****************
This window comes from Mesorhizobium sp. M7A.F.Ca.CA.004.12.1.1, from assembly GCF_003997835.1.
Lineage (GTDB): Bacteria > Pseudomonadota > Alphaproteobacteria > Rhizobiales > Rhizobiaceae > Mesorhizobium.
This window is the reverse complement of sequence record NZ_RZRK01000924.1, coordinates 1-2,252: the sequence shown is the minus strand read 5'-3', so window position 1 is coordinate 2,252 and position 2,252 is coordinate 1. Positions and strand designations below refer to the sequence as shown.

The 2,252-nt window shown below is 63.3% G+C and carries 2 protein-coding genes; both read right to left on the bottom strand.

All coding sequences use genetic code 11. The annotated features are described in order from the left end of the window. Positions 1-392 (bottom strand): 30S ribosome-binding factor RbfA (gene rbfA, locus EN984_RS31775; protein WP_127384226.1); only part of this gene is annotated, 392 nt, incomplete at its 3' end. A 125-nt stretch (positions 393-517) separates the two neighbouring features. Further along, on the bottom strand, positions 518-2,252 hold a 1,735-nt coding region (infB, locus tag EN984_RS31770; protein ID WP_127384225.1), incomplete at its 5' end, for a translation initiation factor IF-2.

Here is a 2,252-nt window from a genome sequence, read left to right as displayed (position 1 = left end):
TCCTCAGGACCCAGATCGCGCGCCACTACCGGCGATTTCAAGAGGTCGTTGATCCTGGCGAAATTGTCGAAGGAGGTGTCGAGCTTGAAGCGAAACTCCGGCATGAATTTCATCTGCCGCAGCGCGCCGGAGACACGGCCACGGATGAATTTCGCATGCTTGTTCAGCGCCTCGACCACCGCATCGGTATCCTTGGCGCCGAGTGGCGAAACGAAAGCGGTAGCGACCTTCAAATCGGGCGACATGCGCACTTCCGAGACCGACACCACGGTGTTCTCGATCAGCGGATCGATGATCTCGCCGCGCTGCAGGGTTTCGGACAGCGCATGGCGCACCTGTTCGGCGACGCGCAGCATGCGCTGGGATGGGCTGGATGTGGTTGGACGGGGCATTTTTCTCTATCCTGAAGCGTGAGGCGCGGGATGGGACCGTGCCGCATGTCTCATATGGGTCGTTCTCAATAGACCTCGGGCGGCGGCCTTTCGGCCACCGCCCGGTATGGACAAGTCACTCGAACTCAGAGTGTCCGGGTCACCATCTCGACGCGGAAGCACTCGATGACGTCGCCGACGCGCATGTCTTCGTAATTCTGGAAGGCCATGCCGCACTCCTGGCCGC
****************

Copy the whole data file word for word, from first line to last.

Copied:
This window comes from Mesorhizobium sp. M7A.F.Ca.CA.004.12.1.1, from assembly GCF_003997835.1.
Lineage (GTDB): Bacteria > Pseudomonadota > Alphaproteobacteria > Rhizobiales > Rhizobiaceae > Mesorhizobium.
This window is the reverse complement of sequence record NZ_RZRK01000924.1, coordinates 1-2,252: the sequence shown is the minus strand read 5'-3', so window position 1 is coordinate 2,252 and position 2,252 is coordinate 1. Positions and strand designations below refer to the sequence as shown.

The 2,252-nt window shown below is 63.3% G+C and carries 2 protein-coding genes; both read right to left on the bottom strand.

All coding sequences use genetic code 11. The annotated features are described in order from the left end of the window. Positions 1-392 (bottom strand): 30S ribosome-binding factor RbfA (gene rbfA, locus EN984_RS31775; protein WP_127384226.1); only part of this gene is annotated, 392 nt, incomplete at its 3' end. A 125-nt stretch (positions 393-517) separates the two neighbouring features. Further along, on the bottom strand, positions 518-2,252 hold a 1,735-nt coding region (infB, locus tag EN984_RS31770; protein ID WP_127384225.1), incomplete at its 5' end, for a translation initiation factor IF-2.

Here is a 2,252-nt window from a genome sequence, read left to right as displayed (position 1 = left end):
TCCTCAGGACCCAGATCGCGCGCCACTACCGGCGATTTCAAGAGGTCGTTGATCCTGGCGAAATTGTCGAAGGAGGTGTCGAGCTTGAAGCGAAACTCCGGCATGAATTTCATCTGCCGCAGCGCGCCGGAGACACGGCCACGGATGAATTTCGCATGCTTGTTCAGCGCCTCGACCACCGCATCGGTATCCTTGGCGCCGAGTGGCGAAACGAAAGCGGTAGCGACCTTCAAATCGGGCGACATGCGCACTTCCGAGACCGACACCACGGTGTTCTCGATCAGCGGATCGATGATCTCGCCGCGCTGCAGGGTTTCGGACAGCGCATGGCGCACCTGTTCGGCGACGCGCAGCATGCGCTGGGATGGGCTGGATGTGGTTGGACGGGGCATTTTTCTCTATCCTGAAGCGTGAGGCGCGGGATGGGACCGTGCCGCATGTCTCATATGGGTCGTTCTCAATAGACCTCGGGCGGCGGCCTTTCGGCCACCGCCCGGTATGGACAAGTCACTCGAACTCAGAGTGTCCGGGTCACCATCTCGACGCGGAAGCACTCGATGACGTCGCCGACGCGCATGTCTTCGTAATTCTGGAAGGCCATGCCGCACTCCTGGCCGC